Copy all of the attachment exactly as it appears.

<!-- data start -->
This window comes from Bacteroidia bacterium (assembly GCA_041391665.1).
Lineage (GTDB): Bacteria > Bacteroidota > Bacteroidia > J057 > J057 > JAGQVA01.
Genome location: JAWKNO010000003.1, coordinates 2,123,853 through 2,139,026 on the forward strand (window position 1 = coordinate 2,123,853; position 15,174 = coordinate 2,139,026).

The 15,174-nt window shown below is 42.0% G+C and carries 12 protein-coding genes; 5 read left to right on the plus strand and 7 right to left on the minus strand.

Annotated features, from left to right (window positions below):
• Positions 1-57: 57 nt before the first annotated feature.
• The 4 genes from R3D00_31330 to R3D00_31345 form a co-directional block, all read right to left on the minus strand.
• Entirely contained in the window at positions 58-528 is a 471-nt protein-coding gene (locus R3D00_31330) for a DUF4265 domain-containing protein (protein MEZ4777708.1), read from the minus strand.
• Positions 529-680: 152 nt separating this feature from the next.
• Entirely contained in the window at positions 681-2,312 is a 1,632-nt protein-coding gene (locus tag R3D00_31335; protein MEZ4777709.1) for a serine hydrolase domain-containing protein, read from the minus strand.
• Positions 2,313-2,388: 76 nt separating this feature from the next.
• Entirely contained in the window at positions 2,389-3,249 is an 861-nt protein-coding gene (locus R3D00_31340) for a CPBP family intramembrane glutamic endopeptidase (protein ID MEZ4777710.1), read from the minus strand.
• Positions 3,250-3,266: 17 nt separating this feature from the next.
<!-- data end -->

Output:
This window comes from Bacteroidia bacterium (assembly GCA_041391665.1).
Lineage (GTDB): Bacteria > Bacteroidota > Bacteroidia > J057 > J057 > JAGQVA01.
Genome location: JAWKNO010000003.1, coordinates 2,123,853 through 2,139,026 on the forward strand (window position 1 = coordinate 2,123,853; position 15,174 = coordinate 2,139,026).

The 15,174-nt window shown below is 42.0% G+C and carries 12 protein-coding genes; 5 read left to right on the plus strand and 7 right to left on the minus strand.

Annotated features, from left to right (window positions below):
• Positions 1-57: 57 nt before the first annotated feature.
• The 4 genes from R3D00_31330 to R3D00_31345 form a co-directional block, all read right to left on the minus strand.
• Entirely contained in the window at positions 58-528 is a 471-nt protein-coding gene (locus R3D00_31330) for a DUF4265 domain-containing protein (protein MEZ4777708.1), read from the minus strand.
• Positions 529-680: 152 nt separating this feature from the next.
• Entirely contained in the window at positions 681-2,312 is a 1,632-nt protein-coding gene (locus tag R3D00_31335; protein MEZ4777709.1) for a serine hydrolase domain-containing protein, read from the minus strand.
• Positions 2,313-2,388: 76 nt separating this feature from the next.
• Entirely contained in the window at positions 2,389-3,249 is an 861-nt protein-coding gene (locus R3D00_31340) for a CPBP family intramembrane glutamic endopeptidase (protein ID MEZ4777710.1), read from the minus strand.
• Positions 3,250-3,266: 17 nt separating this feature from the next.